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Homework Help: Chemical equilibrium: Enthalpies and equilibrium contsants

  1. Feb 21, 2008 #1
    1. The problem statement, all variables and given/known data
    For the system 2 CO2 = 2 CO + O2, ∆H= 510 kJ
    the percentage decomposition of CO2 changes w/ temperature as follows.
    Temp, K.....% Decomposition
    Calculate the equilibrium constants, plot lnK vs. 1/T. In the graph, find the slope and confirm ∆H. Also, using average bond enthalpies, calculate ∆H(it should come out the same for both approaches).

    2. Relevant equations
    1.) Slope = ∆H / R
    2.) R(constant) = 8.314 J/k-mol
    3.) ∆Hrxn = Sum of bond enthalpies of broken bonds - Sum of bond enthalpies of formed bonds

    3. The attempt at a solution
    I started by calculating K at each temperature. We also did this part in class so I know all the K's are correct.
    K at 1500=5.5 x 10-9
    K at 2500=4.01 x 10-1
    K at 3000=4.03 x 10

    I plugged all these #s into the calculator to figure out lnK and 1/T. I plotted them on a graph and got a straight line with a negative slope. This threw me because lnK vs. 1/T should not be straight because this isn't a first order reaction. The slope was something like -40,000, which would then be multiplied by the constant R and ∆H came out to be -330,000(wrong).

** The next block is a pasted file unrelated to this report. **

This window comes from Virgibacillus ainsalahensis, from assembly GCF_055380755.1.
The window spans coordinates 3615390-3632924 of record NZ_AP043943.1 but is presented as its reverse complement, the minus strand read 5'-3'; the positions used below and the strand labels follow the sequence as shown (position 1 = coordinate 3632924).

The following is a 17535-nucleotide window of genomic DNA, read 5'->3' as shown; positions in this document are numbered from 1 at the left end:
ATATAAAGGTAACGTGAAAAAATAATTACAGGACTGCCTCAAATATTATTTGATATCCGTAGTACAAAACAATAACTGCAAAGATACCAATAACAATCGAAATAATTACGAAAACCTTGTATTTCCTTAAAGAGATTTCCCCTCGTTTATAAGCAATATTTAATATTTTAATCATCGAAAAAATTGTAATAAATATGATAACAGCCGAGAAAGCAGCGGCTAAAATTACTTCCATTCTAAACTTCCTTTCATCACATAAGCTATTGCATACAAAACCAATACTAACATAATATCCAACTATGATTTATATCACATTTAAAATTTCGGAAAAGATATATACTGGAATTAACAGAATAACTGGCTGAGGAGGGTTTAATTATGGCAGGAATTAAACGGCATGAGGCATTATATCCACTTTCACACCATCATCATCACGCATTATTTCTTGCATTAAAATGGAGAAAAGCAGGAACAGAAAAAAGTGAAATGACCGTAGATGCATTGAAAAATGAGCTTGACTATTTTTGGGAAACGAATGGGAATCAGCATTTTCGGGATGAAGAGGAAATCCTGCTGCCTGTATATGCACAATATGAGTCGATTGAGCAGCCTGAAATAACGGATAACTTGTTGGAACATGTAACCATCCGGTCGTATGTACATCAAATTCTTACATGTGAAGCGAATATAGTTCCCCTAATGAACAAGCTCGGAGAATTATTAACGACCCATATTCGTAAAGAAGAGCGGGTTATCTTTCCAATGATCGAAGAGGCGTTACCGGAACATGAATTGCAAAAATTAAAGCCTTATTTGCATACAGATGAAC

Then I tried the 2nd approach. Using equation #3 above, I got ∆H= (4x799)-((2x1072)+495). I'm well aware of how to draw Lewis structures, and am positive I got all the bond enthalpies right and ∆H came out to be 557kJ, which is much closer to the 510kJ given in the problem description.

    Where I am stuck is getting ∆H through the graph. Supposedly ∆H=Slope x R(constant)... but with such a small different in 1/T's or the ∆x value or the denominator in the rise/run slope formula, the slope always comes out enormous. How am I supposed to get ∆H for the first method? I looked over the numbers many times and they all seem correct.

    Any help please?
  2. jcsd
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